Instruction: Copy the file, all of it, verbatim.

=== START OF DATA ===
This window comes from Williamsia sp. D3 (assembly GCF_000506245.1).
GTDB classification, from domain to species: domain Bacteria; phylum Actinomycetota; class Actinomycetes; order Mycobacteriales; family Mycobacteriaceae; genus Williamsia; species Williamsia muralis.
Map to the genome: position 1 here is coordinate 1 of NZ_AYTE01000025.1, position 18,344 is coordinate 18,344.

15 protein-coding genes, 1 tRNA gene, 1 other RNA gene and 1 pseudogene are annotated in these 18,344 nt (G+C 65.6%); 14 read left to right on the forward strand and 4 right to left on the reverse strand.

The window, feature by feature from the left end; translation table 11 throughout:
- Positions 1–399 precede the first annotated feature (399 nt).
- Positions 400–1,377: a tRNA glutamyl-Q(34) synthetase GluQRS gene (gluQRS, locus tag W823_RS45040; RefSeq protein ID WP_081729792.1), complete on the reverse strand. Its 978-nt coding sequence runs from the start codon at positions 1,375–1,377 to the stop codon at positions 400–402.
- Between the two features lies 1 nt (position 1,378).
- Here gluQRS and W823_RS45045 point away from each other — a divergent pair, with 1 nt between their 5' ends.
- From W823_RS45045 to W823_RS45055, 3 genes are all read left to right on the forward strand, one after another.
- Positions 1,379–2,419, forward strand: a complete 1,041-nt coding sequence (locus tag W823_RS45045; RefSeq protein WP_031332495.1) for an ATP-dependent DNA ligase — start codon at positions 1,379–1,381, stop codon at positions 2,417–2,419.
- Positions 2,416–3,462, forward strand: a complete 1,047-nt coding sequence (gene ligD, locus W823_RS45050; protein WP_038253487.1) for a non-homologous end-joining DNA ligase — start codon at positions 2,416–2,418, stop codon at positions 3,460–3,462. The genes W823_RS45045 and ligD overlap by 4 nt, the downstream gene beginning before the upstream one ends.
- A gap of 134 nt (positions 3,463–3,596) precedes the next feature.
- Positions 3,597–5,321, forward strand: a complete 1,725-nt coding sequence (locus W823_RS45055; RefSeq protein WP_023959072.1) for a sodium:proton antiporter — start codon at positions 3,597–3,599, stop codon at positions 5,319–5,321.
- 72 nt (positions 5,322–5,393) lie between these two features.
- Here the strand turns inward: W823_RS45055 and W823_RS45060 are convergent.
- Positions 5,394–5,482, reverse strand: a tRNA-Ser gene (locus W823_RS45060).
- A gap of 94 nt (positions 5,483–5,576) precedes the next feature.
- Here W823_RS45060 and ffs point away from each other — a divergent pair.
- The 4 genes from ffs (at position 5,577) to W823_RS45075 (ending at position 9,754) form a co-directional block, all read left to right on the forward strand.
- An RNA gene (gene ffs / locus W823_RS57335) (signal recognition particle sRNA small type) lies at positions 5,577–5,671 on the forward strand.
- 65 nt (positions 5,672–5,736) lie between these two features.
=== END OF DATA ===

This window comes from Williamsia sp. D3 (assembly GCF_000506245.1).
GTDB classification, from domain to species: domain Bacteria; phylum Actinomycetota; class Actinomycetes; order Mycobacteriales; family Mycobacteriaceae; genus Williamsia; species Williamsia muralis.
Map to the genome: position 1 here is coordinate 1 of NZ_AYTE01000025.1, position 18,344 is coordinate 18,344.

15 protein-coding genes, 1 tRNA gene, 1 other RNA gene and 1 pseudogene are annotated in these 18,344 nt (G+C 65.6%); 14 read left to right on the forward strand and 4 right to left on the reverse strand.

The window, feature by feature from the left end; translation table 11 throughout:
- Positions 1–399 precede the first annotated feature (399 nt).
- Positions 400–1,377: a tRNA glutamyl-Q(34) synthetase GluQRS gene (gluQRS, locus tag W823_RS45040; RefSeq protein ID WP_081729792.1), complete on the reverse strand. Its 978-nt coding sequence runs from the start codon at positions 1,375–1,377 to the stop codon at positions 400–402.
- Between the two features lies 1 nt (position 1,378).
- Here gluQRS and W823_RS45045 point away from each other — a divergent pair, with 1 nt between their 5' ends.
- From W823_RS45045 to W823_RS45055, 3 genes are all read left to right on the forward strand, one after another.
- Positions 1,379–2,419, forward strand: a complete 1,041-nt coding sequence (locus tag W823_RS45045; RefSeq protein WP_031332495.1) for an ATP-dependent DNA ligase — start codon at positions 1,379–1,381, stop codon at positions 2,417–2,419.
- Positions 2,416–3,462, forward strand: a complete 1,047-nt coding sequence (gene ligD, locus W823_RS45050; protein WP_038253487.1) for a non-homologous end-joining DNA ligase — start codon at positions 2,416–2,418, stop codon at positions 3,460–3,462. The genes W823_RS45045 and ligD overlap by 4 nt, the downstream gene beginning before the upstream one ends.
- A gap of 134 nt (positions 3,463–3,596) precedes the next feature.
- Positions 3,597–5,321, forward strand: a complete 1,725-nt coding sequence (locus W823_RS45055; RefSeq protein WP_023959072.1) for a sodium:proton antiporter — start codon at positions 3,597–3,599, stop codon at positions 5,319–5,321.
- 72 nt (positions 5,322–5,393) lie between these two features.
- Here the strand turns inward: W823_RS45055 and W823_RS45060 are convergent.
- Positions 5,394–5,482, reverse strand: a tRNA-Ser gene (locus W823_RS45060).
- A gap of 94 nt (positions 5,483–5,576) precedes the next feature.
- Here W823_RS45060 and ffs point away from each other — a divergent pair.
- The 4 genes from ffs (at position 5,577) to W823_RS45075 (ending at position 9,754) form a co-directional block, all read left to right on the forward strand.
- An RNA gene (gene ffs / locus W823_RS57335) (signal recognition particle sRNA small type) lies at positions 5,577–5,671 on the forward strand.
- 65 nt (positions 5,672–5,736) lie between these two features.